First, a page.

Monday, September 29, 2008
Sex workers of the past waited on street corners, outside bars, and around parks, and their transactions were fleeting and usually for a few dollars. Today's high-end sex workers see themselves as therapists, part of a vast metropolitan wellness industry that includes private chefs and yoga teachers. Many have regular clients who visit them several times per month, paying them not only for sex but also for comfort and affirmation.Uh, read the whole thing?
The cost may be thousands of dollars for an evening of leisure. Few people outside of the corporate work force can afford this price tag. And, in good times, Wall Street came calling.
But bad times seem not so bad either, at least in the short run. After the dot-com bubble burst and again in late 2006 when the housing market began to flatten, the high-end women I interviewed in New York and Chicago reported upticks in business. Their clients were coming to them for a mix of escape and encouragement. As Jean, a New Yorker and a 35-year-old former paralegal turned "corporate escort" (her description) told me, "I had about two dozen men who started doubling their visits with me. They couldn't face their wives, who were bitching about the fact they lost income. Men want to be men. All I did was make them feel like they could go back out there with their head up."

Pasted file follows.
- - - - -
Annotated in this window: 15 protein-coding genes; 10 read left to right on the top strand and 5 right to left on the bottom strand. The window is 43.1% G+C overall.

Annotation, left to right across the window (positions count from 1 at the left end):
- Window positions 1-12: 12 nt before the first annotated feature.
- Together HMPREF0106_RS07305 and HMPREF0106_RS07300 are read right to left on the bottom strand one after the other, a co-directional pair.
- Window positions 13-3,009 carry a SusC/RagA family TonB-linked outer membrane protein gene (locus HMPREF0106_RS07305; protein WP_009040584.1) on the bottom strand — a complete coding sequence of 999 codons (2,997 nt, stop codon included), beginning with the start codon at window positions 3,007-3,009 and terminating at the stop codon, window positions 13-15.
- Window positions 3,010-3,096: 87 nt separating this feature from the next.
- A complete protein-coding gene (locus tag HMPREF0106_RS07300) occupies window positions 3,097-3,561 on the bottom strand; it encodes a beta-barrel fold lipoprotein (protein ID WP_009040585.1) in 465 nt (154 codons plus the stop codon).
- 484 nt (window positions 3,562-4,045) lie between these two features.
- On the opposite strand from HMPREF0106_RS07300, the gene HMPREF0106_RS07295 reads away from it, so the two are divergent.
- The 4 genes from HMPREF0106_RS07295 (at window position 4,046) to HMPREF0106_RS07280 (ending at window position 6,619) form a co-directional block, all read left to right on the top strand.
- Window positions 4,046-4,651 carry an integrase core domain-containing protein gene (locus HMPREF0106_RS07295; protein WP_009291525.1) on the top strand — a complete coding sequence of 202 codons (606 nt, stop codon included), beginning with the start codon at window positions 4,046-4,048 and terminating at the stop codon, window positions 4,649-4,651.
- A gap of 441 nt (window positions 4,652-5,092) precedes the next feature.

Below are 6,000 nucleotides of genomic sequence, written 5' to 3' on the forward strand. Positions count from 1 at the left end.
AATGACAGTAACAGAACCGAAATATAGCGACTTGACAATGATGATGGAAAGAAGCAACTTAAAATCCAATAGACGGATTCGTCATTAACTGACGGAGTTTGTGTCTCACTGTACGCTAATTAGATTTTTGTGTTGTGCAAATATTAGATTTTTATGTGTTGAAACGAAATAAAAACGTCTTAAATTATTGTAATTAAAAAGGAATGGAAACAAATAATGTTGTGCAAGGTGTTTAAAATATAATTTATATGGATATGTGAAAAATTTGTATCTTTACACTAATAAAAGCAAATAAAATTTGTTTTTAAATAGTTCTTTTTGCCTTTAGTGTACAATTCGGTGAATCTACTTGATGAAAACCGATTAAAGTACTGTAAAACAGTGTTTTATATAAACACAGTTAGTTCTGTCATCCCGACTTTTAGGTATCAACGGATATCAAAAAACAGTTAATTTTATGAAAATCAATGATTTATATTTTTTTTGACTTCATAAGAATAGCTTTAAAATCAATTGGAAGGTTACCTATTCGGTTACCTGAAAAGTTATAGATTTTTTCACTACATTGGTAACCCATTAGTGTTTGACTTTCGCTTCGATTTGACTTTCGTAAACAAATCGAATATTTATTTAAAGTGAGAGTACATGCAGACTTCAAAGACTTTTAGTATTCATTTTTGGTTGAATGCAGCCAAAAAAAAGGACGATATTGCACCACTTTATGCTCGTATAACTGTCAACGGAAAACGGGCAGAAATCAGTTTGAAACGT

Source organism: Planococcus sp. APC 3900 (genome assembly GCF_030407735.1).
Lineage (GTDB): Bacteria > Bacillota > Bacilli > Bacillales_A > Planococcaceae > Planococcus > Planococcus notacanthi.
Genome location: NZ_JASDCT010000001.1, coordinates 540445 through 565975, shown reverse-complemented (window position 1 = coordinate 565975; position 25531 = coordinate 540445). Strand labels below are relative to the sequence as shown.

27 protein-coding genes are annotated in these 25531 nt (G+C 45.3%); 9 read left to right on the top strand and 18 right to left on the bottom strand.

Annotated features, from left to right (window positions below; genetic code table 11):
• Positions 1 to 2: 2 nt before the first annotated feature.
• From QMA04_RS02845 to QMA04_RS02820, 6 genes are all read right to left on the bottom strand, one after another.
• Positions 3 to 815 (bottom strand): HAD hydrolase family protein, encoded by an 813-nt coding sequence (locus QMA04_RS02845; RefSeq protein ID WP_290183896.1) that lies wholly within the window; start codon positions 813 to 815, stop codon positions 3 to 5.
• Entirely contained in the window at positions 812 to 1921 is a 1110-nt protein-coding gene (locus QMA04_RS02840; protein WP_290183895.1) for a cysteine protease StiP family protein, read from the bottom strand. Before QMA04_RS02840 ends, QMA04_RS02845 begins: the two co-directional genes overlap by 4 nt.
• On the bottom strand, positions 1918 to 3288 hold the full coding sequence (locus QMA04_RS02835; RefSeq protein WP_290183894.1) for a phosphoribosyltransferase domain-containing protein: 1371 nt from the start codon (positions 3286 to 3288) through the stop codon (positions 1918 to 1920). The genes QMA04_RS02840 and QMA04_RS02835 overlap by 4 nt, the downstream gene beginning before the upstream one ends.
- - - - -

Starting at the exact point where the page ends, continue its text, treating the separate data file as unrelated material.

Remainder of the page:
In (probably) related news, you may have heard that Hugh Hefner recently had to lay off a bunch of his Playboy bunnies, amid reports that his once-mighty porn empire is being eviscerated by the credit squeeze.